July 12 to July 14 — NOS Alive (Lisbon): Often ranked as one of the best summer music festivals in Europe, NOS Alive is a three-day extravaganza of indie, rock, alternative, and hip hop music on the Oeiras coast just outside of Lisbon. The festival kicks off on July 12th with Arctic Monkeys as the opening headliners followed by Nine Inch Nails, Snow Patrol and Khalid. The following days will see the stages lit up with superstar performers like Pearl Jam, Queens of the Stone Age, Wolf Alice and Jack White. Tickets are available for one, two and all three days with accommodation packages at hostels, hotels and campgrounds up for grabs.
August 10 to August 11 — Beervana (Wellington): All hail the hoppy drop at Beervana, New Zealand’s biggest and most boisterous beer festival. Held at Westpac Stadium in Wellington over two days, the festival offers punters the chance to sample some of the most innovative craft beers coming out of breweries from all corners of the country. Besides serving up over 200 varieties of icy cold brews, the festival will also feature interactive themed bars where you can grab colourful beer cocktails, silent discos and food stalls serving up great pub-style grub to soak up the suds. Cheeseburger spring rolls anyone?
IF YOU’RE IN MALAYSIA… July 13 to July 15 — Rainforest World Music Festival (Sarawak, Borneo): What started in 2005 as a small music festival in a Sarawak rainforest with just 300 people in attendance has now grown into the internationally recognized Rainforest World Music Festival, which attracts over 20,000 music aficionados from around the world. Taking place at the Sarawak Cultural Village at the base of Mount Santubong, this annual three-day event focuses on traditional and contemporary world music. Artists come from places as farflung as Malaysia, Mongolia and Madagascar to put on music workshops and cultural displays by day, then perform on the two main stages by night.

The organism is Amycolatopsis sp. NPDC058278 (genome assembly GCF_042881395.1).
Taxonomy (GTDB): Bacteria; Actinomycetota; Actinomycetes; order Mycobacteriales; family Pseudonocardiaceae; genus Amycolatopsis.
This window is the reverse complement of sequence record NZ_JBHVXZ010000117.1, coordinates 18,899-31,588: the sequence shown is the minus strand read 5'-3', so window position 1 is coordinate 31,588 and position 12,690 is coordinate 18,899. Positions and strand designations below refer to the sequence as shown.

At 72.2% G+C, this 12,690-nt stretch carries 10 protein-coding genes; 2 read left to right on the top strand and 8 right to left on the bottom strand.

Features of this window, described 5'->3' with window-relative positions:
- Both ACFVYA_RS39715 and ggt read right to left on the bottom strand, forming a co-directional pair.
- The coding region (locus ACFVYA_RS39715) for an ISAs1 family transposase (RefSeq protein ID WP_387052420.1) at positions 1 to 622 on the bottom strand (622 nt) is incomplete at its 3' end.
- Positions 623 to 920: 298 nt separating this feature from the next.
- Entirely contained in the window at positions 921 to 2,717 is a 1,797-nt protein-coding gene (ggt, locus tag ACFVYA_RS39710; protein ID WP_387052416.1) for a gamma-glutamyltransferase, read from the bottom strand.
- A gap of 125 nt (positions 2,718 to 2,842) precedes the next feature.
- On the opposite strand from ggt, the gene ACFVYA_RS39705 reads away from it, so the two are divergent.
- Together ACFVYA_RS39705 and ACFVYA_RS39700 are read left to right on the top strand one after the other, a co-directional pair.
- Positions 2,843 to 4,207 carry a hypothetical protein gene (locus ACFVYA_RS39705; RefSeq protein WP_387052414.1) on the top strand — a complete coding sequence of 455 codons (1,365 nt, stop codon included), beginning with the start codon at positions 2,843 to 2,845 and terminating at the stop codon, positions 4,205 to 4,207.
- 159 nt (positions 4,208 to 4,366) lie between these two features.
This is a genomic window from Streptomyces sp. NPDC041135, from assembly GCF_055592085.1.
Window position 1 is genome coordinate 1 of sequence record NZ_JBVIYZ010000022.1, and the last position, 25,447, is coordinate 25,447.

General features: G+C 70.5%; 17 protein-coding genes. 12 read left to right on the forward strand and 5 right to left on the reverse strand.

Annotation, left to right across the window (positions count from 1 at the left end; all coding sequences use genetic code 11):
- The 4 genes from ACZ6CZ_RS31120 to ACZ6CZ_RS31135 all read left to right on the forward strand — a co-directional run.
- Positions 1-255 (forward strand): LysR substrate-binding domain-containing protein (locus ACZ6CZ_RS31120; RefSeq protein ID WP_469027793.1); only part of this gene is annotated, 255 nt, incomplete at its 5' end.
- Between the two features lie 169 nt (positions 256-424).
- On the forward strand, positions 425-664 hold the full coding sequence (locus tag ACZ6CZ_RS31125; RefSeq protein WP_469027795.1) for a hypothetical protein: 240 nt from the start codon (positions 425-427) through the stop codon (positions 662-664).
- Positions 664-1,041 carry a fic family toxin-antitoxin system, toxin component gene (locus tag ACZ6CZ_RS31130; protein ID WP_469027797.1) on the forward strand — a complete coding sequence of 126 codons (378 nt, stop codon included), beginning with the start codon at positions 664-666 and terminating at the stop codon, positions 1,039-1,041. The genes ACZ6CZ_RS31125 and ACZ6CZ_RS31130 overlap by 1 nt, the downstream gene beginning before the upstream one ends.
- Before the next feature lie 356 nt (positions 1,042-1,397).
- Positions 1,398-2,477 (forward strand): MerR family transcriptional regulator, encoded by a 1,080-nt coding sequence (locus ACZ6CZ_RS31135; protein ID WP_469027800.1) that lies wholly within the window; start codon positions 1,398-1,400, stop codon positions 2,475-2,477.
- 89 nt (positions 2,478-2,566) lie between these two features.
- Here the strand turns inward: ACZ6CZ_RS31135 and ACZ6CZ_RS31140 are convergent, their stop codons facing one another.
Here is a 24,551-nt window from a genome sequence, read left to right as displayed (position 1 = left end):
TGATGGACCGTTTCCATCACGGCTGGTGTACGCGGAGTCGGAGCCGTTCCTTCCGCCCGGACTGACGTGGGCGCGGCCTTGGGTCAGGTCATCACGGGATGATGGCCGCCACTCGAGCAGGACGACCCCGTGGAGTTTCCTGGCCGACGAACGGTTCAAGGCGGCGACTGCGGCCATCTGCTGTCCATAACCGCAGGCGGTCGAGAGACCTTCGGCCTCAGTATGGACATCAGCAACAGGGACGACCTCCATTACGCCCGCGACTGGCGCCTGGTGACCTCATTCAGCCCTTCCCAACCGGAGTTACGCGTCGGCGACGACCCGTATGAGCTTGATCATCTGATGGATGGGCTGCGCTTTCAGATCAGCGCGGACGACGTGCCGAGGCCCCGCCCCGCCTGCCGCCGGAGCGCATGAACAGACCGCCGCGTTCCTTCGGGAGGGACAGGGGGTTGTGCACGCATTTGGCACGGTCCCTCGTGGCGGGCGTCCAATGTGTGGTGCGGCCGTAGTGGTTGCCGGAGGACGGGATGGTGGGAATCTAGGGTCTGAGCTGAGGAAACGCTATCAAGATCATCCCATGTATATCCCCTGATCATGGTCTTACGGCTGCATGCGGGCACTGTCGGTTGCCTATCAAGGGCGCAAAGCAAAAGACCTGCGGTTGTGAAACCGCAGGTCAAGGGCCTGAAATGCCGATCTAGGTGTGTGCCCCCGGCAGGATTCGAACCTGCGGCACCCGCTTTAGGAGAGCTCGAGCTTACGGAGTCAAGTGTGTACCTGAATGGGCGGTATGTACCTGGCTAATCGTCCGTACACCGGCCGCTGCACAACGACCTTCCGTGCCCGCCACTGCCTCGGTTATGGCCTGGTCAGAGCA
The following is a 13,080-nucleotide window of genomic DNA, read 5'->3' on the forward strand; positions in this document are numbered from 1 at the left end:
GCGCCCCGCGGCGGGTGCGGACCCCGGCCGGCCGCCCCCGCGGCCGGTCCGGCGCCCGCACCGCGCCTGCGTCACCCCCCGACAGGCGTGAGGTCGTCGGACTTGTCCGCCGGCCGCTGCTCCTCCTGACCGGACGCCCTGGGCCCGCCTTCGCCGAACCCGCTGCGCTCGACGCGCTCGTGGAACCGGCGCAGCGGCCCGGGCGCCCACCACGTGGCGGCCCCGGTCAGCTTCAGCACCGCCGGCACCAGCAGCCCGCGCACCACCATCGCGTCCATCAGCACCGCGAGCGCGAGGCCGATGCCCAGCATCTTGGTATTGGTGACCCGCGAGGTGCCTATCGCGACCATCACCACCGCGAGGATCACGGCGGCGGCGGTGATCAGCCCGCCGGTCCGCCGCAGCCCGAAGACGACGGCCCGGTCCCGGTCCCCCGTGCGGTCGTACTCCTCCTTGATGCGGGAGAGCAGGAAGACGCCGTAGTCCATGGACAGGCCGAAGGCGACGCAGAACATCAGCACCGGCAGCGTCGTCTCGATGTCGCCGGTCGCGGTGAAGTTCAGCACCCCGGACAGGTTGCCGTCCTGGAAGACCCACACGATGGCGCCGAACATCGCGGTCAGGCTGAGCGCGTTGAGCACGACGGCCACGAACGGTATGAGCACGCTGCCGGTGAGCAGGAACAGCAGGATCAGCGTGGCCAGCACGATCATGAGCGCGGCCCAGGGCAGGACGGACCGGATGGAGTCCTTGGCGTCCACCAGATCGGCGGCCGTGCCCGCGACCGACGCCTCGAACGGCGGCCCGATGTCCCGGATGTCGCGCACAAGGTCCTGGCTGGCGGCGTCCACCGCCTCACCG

IF YOU’RE IN PORTUGAL… June 1 to June 30 — Festas de Lisboa (Lisbon): There’s no better time to visit Lisbon than the month of June when the streets heave with parties and processions celebrating the numerous saint’s days that take place nearly every week. The biggest celebration by far is on June 13th to pay homage to Saint Anthony, the patron saint of Lisbon and marriages. The festivities start with a collective wedding and a massive parade that makes it way through the old neighbourhoods. Then it’s on to fireworks by the river, street eats like roasted sardines and pork, free-flowing beer and sangria and singing and dancing sessions that carry on until dawn.
August 4 to September 2 — George Town Festival (Penang): The UNESCO World Heritage site of George Town in Penang is one of the most vibrant multicultural cities in the world, and the annual George Town Festival celebrates the creativity that comes out of this fabulous mish-mash of cultures with an entire month of traditional and contemporary arts. On any given day or night throughout August you can expect to stumble across thought-provoking photography and painting exhibitions, mesmerising theatre and dance performances, eye-popping street art displays and concerts taking place around every corner. And being the world-renowned street food haven that it is, George Town will have no shortage of fab hawker fare on offer.